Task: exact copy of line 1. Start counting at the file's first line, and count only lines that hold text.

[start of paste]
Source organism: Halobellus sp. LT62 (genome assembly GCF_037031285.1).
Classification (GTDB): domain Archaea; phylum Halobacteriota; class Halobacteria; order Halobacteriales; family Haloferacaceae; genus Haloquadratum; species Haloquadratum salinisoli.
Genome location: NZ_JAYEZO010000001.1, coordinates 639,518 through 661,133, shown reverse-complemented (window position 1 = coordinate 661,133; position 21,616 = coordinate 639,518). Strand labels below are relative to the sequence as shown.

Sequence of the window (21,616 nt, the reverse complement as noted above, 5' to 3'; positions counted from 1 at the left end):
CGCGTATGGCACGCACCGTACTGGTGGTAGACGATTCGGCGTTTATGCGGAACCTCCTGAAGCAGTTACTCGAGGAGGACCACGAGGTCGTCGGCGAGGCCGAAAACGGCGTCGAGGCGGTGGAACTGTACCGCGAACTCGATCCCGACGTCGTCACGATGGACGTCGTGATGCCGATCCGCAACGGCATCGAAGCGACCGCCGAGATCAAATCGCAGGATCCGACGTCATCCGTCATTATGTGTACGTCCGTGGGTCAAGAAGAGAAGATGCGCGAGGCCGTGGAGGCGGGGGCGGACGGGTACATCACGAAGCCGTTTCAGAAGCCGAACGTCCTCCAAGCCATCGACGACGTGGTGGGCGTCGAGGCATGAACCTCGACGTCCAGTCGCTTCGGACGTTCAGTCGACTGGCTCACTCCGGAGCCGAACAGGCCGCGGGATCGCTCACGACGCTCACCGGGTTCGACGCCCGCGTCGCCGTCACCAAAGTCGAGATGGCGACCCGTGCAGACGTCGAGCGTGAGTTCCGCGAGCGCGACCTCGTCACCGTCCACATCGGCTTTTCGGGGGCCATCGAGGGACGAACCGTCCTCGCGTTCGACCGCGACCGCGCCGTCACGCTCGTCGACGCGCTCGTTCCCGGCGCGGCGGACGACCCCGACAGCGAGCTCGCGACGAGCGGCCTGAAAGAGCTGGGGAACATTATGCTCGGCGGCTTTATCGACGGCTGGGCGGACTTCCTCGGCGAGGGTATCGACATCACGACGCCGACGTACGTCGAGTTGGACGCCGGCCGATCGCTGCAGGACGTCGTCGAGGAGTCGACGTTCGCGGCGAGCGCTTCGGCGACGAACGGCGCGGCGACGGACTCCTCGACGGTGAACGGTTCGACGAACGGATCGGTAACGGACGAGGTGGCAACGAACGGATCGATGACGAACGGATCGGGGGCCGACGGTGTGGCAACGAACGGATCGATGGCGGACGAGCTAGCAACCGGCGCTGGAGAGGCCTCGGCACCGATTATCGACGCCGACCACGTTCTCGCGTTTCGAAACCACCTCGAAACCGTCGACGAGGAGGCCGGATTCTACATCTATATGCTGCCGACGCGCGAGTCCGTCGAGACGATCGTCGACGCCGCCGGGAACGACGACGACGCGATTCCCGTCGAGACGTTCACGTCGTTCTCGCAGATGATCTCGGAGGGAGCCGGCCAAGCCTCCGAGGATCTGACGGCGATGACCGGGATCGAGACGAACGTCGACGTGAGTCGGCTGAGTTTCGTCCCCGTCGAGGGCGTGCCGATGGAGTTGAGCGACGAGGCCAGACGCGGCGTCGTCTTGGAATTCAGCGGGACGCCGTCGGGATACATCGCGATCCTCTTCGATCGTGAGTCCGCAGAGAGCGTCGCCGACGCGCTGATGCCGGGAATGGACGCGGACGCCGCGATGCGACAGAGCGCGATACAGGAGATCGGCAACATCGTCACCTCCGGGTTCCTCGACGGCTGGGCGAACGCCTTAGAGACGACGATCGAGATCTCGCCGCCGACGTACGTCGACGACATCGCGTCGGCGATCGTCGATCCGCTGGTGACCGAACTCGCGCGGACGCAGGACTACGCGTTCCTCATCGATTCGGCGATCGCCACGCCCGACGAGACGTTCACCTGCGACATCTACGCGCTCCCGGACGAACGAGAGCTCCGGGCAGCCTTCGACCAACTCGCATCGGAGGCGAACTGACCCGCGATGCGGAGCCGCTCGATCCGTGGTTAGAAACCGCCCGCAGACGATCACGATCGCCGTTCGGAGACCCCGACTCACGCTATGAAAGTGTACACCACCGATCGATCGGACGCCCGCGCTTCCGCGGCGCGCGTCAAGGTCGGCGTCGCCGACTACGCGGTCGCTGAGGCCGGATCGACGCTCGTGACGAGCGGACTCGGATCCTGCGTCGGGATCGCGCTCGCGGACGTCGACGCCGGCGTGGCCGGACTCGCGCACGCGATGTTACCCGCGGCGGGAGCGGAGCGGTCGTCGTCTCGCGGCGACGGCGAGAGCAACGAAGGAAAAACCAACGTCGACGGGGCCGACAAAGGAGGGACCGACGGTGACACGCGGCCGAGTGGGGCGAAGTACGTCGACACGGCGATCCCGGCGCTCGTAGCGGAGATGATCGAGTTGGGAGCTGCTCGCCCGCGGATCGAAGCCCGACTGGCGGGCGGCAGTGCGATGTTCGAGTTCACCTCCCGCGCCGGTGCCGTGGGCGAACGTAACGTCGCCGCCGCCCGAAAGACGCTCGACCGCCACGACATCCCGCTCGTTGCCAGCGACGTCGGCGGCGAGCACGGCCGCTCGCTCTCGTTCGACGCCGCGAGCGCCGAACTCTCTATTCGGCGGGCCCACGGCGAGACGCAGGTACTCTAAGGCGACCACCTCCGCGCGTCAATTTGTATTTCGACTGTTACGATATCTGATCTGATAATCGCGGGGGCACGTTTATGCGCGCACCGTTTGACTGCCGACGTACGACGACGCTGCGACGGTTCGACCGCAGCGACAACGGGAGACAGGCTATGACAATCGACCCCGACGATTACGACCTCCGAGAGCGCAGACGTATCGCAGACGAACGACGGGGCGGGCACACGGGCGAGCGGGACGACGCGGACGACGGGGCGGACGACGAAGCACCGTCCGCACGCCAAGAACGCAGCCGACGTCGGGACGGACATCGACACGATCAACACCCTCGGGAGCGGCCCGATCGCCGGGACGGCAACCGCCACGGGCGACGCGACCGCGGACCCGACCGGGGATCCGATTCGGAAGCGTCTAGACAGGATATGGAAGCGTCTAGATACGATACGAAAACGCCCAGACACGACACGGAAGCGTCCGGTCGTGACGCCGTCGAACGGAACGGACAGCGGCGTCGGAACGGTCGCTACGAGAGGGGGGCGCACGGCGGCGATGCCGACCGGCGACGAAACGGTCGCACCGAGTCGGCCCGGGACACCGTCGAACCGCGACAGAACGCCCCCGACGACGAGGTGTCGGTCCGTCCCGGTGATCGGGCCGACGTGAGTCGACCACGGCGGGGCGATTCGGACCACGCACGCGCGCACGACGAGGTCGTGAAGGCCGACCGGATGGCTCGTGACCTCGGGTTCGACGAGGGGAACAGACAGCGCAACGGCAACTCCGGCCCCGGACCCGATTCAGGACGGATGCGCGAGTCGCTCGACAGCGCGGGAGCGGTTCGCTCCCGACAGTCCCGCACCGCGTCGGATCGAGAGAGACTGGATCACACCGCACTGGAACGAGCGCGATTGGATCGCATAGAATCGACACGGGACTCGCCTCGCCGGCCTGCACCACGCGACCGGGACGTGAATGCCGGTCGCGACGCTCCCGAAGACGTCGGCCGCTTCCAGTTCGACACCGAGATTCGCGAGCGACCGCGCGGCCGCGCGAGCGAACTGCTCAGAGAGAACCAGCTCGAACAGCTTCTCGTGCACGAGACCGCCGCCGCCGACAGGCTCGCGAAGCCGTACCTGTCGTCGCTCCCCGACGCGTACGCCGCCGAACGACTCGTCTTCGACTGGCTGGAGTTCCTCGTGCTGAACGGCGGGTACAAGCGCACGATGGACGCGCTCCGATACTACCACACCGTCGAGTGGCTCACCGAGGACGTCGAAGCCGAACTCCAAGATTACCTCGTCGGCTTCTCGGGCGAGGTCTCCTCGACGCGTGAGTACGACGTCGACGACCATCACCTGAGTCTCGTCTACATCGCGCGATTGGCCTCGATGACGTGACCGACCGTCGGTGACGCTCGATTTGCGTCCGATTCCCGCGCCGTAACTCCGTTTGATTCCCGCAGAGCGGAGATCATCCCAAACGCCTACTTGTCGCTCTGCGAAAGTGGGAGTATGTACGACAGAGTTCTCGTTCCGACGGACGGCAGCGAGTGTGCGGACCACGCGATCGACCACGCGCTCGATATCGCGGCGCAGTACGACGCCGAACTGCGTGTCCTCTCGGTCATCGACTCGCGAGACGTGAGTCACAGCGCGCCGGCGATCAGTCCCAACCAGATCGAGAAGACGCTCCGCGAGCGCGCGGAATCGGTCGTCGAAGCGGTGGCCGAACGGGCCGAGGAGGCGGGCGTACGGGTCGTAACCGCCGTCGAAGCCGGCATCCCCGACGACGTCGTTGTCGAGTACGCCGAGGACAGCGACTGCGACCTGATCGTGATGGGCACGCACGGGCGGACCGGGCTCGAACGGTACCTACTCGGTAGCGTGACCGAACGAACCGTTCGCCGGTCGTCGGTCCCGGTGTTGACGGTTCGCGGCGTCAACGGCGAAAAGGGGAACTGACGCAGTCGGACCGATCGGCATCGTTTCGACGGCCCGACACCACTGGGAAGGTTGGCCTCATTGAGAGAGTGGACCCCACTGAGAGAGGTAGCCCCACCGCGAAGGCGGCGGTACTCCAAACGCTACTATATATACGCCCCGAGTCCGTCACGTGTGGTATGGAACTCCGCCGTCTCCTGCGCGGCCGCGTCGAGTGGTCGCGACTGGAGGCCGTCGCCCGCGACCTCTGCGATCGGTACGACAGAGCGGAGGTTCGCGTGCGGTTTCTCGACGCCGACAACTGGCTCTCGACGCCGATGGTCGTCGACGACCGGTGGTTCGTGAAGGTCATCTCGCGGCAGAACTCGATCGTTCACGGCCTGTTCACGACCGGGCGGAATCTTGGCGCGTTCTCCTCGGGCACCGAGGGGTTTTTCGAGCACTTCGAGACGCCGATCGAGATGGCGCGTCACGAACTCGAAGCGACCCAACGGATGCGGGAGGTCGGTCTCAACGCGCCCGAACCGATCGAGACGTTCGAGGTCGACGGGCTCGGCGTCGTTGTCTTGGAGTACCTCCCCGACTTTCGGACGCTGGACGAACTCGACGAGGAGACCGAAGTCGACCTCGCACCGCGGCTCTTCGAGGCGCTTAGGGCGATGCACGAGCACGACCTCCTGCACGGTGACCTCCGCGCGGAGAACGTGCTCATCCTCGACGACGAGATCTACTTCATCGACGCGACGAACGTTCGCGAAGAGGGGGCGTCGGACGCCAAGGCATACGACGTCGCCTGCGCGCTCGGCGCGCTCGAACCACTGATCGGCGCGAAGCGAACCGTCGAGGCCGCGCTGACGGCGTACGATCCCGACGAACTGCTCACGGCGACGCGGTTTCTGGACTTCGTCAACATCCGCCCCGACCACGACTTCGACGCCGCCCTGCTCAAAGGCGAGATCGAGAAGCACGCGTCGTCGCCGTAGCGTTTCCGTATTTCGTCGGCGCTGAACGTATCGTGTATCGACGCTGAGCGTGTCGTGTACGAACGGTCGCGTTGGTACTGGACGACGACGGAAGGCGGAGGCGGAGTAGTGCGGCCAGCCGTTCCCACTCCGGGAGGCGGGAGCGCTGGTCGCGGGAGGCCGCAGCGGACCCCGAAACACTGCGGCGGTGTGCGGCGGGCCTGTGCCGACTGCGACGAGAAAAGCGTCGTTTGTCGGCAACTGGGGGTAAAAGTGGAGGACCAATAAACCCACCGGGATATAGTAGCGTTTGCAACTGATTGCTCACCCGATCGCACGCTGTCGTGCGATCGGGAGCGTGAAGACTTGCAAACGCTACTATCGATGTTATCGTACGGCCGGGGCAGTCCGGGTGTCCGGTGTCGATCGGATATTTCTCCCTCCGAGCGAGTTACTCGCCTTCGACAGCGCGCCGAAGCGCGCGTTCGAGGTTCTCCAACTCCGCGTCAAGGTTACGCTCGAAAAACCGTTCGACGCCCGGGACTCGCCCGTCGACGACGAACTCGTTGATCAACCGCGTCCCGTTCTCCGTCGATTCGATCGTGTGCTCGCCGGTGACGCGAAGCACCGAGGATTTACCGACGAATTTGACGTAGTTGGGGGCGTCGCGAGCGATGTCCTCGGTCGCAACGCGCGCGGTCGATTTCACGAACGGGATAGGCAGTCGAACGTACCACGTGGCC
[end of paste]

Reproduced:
Source organism: Halobellus sp. LT62 (genome assembly GCF_037031285.1).